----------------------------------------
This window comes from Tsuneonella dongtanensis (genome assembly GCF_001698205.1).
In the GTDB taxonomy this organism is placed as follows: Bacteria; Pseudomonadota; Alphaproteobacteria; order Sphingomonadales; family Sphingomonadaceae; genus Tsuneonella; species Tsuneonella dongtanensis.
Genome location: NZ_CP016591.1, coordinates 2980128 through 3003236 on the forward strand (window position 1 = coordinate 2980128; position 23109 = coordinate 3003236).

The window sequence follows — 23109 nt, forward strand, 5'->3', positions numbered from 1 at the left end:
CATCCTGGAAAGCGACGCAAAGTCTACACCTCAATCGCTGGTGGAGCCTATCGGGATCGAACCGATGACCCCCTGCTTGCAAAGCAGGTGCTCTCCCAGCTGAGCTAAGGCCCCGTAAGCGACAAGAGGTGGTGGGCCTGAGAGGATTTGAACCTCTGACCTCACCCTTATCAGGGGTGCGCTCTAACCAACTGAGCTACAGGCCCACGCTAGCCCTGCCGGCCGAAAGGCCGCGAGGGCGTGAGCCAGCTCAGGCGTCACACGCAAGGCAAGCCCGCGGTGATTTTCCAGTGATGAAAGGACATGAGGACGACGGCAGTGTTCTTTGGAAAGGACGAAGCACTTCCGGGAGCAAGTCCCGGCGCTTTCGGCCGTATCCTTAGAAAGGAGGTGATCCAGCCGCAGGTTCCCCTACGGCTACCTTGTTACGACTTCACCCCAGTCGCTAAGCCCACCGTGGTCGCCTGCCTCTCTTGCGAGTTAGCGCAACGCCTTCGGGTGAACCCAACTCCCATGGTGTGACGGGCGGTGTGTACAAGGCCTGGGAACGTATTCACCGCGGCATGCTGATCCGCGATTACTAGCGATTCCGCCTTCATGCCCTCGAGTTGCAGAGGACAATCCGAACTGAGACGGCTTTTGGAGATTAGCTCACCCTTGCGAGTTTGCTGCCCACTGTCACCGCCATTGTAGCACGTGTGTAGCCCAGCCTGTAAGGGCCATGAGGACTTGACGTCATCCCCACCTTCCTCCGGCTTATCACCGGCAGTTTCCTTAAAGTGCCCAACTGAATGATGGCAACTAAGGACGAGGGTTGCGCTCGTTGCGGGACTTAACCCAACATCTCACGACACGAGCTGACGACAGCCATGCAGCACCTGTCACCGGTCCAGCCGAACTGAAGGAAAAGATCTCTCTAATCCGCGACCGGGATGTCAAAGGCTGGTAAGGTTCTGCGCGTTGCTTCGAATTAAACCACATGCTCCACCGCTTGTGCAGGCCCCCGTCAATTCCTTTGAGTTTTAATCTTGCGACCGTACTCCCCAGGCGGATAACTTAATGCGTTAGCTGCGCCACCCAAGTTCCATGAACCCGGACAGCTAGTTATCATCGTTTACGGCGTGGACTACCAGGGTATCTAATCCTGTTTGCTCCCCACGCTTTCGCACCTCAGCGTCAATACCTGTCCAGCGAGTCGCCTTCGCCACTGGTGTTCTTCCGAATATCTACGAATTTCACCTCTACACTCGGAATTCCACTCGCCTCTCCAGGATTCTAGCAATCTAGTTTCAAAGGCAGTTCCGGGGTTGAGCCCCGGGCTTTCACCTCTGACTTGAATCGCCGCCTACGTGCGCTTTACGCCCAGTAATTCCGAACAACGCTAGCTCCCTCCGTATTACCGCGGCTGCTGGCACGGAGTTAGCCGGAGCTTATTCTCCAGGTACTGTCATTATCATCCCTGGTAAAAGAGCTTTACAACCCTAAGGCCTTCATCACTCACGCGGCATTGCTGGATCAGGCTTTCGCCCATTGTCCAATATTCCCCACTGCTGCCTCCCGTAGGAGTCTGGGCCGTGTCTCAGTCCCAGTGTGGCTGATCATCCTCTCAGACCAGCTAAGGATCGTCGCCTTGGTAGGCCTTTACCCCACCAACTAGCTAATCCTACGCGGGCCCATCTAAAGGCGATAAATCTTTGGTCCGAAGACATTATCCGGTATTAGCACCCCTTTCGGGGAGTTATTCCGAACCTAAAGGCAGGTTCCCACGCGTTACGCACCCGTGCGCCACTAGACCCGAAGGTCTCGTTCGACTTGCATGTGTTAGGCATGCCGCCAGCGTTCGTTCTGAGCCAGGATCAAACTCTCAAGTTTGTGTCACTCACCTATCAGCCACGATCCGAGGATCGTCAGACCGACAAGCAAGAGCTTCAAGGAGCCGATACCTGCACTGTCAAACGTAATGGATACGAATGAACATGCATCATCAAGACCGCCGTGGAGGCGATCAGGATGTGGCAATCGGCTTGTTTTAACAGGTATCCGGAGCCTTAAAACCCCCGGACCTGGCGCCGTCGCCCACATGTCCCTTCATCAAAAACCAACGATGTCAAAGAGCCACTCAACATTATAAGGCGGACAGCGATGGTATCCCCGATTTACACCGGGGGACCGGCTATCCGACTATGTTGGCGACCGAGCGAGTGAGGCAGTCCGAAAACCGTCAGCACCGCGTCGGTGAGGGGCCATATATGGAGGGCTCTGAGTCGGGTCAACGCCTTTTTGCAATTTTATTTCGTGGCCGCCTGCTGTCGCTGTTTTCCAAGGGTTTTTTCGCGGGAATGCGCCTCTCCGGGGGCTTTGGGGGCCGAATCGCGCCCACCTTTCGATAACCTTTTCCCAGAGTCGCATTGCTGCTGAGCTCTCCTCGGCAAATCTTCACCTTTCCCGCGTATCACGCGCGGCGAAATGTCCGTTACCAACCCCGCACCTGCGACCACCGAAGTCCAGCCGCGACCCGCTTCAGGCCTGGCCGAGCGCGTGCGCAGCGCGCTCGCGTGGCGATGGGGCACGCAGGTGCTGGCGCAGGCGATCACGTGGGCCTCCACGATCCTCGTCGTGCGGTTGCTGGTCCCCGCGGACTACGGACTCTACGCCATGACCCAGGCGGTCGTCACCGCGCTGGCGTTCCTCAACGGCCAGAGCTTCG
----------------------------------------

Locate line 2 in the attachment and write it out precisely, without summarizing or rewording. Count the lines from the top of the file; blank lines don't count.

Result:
In the GTDB taxonomy this organism is placed as follows: Bacteria; Pseudomonadota; Alphaproteobacteria; order Sphingomonadales; family Sphingomonadaceae; genus Tsuneonella; species Tsuneonella dongtanensis.